Consumer Reports: Applying early for student loans

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Families can now apply for FAFSA, the Free Application for Federal Student Aid right now. The date was moved up to October 1st. (WPVI)

We are in the midst of a big change for students going to college - the date for when you can start applying for federal student aid has been moved up.

Families can now apply for FAFSA, the Free Application for Federal Student Aid right now. The date was moved up to October 1st.

That's three months earlier than before and Consumer Reports says it is important to get your application in as soon as possible.

Jeralyn Escamilla is a high school senior with big dreams. But she'll need loans to pay for college.

"I want to pursue a career in medicine, and those careers tend to be a little bit more than expensive," she said..

Being able to apply for financial aid earlier will help Jeralyn and her family make more informed decisions about college affordability.

Here's how it works: Submit the FAFSA form. You'll get a Student Aid Report that tells you what federal aid you qualify for, like Pell grants or work study.

Then enter that information into the net price calculator on any college's website or on to get a good idea of what a college will cost you before you apply.

It's important to apply for FAFSA as soon after the October first launch as possible.

"Many state, college and scholarship programs need your FAFSA to determine how much aid you're going to get and often it's on a first come first serve basis," said Donna Rosato, Money Editor at Consumer Reports.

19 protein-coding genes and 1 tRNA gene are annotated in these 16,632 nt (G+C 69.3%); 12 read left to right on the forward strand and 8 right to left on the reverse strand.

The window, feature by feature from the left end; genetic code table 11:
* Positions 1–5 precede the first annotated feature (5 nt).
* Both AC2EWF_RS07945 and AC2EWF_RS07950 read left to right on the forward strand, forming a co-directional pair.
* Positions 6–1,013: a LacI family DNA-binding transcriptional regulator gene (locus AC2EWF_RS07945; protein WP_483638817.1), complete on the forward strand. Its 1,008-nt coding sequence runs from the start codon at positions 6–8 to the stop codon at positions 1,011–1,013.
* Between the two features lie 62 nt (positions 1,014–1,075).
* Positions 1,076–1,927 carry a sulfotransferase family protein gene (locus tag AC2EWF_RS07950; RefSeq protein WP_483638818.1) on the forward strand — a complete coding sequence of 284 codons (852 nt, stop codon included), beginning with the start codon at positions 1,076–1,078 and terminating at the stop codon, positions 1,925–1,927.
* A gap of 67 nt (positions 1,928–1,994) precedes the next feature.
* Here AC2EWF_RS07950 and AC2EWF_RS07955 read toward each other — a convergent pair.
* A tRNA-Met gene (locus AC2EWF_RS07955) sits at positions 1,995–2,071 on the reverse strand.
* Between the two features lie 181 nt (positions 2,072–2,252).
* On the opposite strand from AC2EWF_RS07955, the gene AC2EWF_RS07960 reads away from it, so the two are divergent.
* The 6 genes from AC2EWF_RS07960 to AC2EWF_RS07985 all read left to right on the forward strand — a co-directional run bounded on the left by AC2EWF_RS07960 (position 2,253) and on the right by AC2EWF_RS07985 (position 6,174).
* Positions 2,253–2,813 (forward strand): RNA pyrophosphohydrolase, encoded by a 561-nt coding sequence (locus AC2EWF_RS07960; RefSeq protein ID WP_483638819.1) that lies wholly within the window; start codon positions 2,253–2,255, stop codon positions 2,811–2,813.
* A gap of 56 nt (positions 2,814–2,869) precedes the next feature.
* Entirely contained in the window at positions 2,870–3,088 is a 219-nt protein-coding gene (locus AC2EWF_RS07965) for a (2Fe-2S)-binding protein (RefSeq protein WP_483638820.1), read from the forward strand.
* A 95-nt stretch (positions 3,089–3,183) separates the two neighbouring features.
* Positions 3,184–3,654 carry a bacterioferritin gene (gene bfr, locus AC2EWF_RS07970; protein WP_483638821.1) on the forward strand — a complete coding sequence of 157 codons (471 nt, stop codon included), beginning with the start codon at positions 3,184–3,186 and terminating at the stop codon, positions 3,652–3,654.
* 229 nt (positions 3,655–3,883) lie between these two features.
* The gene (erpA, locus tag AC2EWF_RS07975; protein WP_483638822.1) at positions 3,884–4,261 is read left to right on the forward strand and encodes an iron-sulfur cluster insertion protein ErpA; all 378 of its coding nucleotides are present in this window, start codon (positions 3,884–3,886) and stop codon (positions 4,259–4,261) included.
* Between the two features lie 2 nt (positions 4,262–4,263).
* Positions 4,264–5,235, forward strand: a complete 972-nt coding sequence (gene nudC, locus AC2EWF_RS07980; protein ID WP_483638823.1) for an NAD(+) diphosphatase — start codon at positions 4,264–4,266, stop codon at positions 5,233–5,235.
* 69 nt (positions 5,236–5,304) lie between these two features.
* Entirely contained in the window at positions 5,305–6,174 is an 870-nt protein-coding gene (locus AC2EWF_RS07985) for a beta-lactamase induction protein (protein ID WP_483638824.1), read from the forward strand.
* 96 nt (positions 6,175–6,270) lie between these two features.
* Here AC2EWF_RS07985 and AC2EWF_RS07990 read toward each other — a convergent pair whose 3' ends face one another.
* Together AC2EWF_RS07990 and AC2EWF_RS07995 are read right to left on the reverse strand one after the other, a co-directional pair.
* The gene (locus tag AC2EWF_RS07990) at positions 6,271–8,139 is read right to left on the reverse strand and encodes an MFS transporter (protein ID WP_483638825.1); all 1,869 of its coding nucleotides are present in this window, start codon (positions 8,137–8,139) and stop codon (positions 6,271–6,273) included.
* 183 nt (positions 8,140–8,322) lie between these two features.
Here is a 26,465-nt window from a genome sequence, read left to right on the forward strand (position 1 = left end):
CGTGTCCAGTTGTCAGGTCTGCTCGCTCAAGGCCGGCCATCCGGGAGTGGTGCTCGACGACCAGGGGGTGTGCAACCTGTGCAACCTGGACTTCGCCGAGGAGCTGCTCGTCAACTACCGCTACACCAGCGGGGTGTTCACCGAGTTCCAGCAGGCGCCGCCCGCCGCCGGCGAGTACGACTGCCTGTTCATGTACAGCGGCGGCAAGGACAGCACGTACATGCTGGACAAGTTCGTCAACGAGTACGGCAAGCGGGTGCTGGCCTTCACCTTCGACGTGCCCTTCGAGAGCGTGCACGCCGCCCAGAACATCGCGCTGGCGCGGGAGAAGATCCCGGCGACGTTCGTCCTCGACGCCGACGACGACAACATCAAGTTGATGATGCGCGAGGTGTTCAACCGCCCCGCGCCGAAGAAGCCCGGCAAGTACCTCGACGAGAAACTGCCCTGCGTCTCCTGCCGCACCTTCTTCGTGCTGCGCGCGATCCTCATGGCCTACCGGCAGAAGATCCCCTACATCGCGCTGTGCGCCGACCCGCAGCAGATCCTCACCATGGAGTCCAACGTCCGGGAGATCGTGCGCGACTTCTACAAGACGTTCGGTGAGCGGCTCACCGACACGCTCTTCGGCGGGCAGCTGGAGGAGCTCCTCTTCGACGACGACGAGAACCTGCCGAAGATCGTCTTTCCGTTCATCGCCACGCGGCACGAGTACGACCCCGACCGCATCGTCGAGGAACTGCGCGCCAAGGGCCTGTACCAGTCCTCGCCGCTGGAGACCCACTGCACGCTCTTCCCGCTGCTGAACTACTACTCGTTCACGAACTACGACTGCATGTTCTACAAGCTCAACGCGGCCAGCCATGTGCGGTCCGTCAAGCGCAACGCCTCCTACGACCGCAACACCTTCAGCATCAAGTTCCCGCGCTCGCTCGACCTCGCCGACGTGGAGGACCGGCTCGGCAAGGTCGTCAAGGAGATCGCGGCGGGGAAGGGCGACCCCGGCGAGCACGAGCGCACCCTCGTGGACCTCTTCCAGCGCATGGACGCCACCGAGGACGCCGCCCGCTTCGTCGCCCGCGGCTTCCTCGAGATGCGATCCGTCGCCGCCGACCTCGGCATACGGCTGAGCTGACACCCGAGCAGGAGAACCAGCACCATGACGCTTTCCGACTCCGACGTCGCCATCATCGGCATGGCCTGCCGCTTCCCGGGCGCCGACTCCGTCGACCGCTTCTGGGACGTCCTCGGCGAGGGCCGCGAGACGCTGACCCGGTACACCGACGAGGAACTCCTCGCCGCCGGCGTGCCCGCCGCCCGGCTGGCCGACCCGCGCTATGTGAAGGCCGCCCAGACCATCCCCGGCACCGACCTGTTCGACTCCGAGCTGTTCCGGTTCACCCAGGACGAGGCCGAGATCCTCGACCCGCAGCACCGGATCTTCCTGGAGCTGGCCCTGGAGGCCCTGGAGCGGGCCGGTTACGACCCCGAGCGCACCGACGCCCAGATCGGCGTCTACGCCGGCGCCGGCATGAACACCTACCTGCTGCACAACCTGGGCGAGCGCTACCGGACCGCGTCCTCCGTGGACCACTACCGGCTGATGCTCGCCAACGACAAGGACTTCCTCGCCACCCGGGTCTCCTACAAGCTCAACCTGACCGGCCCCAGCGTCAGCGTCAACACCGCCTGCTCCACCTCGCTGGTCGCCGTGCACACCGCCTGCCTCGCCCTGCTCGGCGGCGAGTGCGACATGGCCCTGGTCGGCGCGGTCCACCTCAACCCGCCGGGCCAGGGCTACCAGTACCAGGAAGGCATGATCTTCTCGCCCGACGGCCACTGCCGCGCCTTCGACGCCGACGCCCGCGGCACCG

Be aware if you're heading to college in 2017, your aid package will be based on your family's 2015 taxes. You can use the IRS data-retrieval tool on the FAFSA form to directly import your tax information.

"Don't worry if you don't know all the schools you want to apply to. List all the colleges you are considering to hold your place in line for financial aid. You can always add more schools later on," said Rosato.

Jeralyn plans to apply for FAFSA as soon as she can.

"So, the sooner I get in my paperwork the faster I get results for money and I can make a college choice," she said.

And remember you must reapply for FAFSA every year. The new application date also means getting earlier notice if your aid package changes.

Consumer Reports also advises to be very mindful when filling out all the forms. Missed signatures, or incorrect information can slow down the process and cost you thousands of dollars in aid.

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